Soldiers are coming back from war having survived injuries no one would have survived before.
Actor Gary Sinise’s Building For America’s Bravest is helping to supply them with houses catered to their needs that look like regular houses but are actual high-tech marvels designed to make life as easy as possible.
Homebuilders have never had to think before about the design challenges presented by someone like Brendan Marrocco, the first surviving quadruple amputee to come home from Iraq. He and now dozens of other severely wounded veterans like him–triple and quadruple amputees and soldiers paralyzed by IEDs–compose a new population in America created by the particular weapons of these wars and the medical advances that have saved them. And they need new kinds of homes.
DESIGN FOR WOUNDED WARRIORS
It’s tremendously daunting, though, from a design perspective, to think about how the limitations of severe war injuries change the way someone goes through their most private, mundane movements. Wheelchairs, for instance, are much harder to use on carpet. From the seat of one, bathroom mirrors become useless. A veteran in a wheelchair with the use of his arms, or prosthetics, might be able to stir a pot on the front burner of a stove. But he can’t see what’s inside of it.
The Gary Sinise Foundation and the Tunnel to Towers Foundation have been trying to build a new generation of smart homes for severely wounded veterans since Marrocco first came home. Sinise, a longtime advocate synonymous with veterans since playing one in the film Forrest Gump, first met Marrocco at Walter Reed Army Medical Center in Washington after Marrocco was injured in 2009.
Sal Cassano, New York City’s fire commissioner, later asked Sinise to help the community raise money for a new home for Marrocco on Staten Island. Then, while plans were underway for a fundraising concert with Sinise’s Lt. Dan Band, word of another quadruple amputee arrived. And then a third. There was need for not just one home, but a new kind of home, which would be individually tailored to the needs of each wounded veteran, heavily lined with technology on the back end, and controlled from tablets and smart phones. The two foundations ultimately paired to create a program, Building for America’s Bravest, that’s now aiming to construct dozens more smart homes similar to the one Marrocco moved into in the summer of 2011. Each one costs about $500,000 to build, although they’ve so far been constructed with tens of thousands of dollars of donated labor and material.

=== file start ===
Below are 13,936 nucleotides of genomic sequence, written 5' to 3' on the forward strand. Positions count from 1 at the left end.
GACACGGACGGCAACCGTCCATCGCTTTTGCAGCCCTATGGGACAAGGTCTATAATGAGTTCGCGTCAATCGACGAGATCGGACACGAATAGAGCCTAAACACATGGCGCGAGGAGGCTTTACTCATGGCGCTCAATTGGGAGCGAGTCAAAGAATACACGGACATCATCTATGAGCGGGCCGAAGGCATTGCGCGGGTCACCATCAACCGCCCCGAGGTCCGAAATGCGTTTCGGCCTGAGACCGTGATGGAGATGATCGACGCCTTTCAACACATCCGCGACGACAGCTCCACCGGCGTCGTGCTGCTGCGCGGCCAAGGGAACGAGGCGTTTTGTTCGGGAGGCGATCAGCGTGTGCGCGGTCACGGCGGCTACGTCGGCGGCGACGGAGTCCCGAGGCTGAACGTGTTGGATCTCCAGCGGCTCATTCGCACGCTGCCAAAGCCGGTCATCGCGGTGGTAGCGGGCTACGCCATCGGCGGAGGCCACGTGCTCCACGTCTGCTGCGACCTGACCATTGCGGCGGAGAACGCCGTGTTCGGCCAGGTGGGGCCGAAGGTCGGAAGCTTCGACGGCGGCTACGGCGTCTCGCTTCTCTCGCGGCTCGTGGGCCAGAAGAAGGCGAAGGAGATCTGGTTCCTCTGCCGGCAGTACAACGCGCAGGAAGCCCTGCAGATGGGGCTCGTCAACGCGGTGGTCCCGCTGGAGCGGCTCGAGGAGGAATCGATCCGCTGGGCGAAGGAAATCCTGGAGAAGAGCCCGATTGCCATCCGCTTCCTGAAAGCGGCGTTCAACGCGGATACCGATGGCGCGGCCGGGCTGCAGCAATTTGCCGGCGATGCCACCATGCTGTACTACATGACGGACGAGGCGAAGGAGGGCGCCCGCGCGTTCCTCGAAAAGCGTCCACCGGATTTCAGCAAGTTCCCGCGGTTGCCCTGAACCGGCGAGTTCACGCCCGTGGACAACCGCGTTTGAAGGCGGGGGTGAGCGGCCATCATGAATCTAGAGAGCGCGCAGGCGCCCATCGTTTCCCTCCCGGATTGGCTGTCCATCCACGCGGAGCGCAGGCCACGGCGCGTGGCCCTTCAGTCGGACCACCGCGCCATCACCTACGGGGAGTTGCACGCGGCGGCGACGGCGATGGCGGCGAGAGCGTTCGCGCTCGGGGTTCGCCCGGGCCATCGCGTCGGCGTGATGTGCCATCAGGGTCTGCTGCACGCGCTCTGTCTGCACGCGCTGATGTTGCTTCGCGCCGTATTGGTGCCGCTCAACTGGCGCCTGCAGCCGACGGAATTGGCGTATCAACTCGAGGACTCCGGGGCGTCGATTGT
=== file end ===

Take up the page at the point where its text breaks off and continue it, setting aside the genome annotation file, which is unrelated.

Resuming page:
“WE WANT TO GIVE THEM INDEPENDENCE”
These homes speak to a modern confluence of technology and war. America has never had a class of returning veterans quite like Marrocco. But before now, it also hasn’t been possible, technologically speaking, to build such homes for them.
“They’ve given pieces of themselves, and they are going to be remembering for the rest of their life what they were like before this injury and before their service,” Sinise says. “When they get into these houses, we want to give them independence, which will give them a shot, a chance. Having your own home is where everything begins.”
Every veteran will require different touches and amenities, and so the foundations and the builders working with them must reinvent the smart home each time. Some of the veterans have amputations low enough on their legs to wear and walk around on prosthetics; others will be wheelchair bound for life. Tyler Huffman, a veteran in Missouri, is paralyzed from the waist down but still has full strength in his upper body.
In thinking about each of these new homeowners, Sinise is motivated by the memory of the Vietnam era, when, he says, no one cared for the veterans who came home. “That was shameful for our country to treat our warriors that way,” he says. “That made life very, very difficult for our Vietnam vets. Not only did they have to go and struggle with the memories of losing buddies and losing parts of themselves, and the trauma of war, but they had to come home to a divided country that treated them like crap. That weakened our nation.”
It’s almost impossible to imagine such a reaction today, in a country now divided over just about everything but the treatment of veterans.
via FastCoExist - EMILY BADGER
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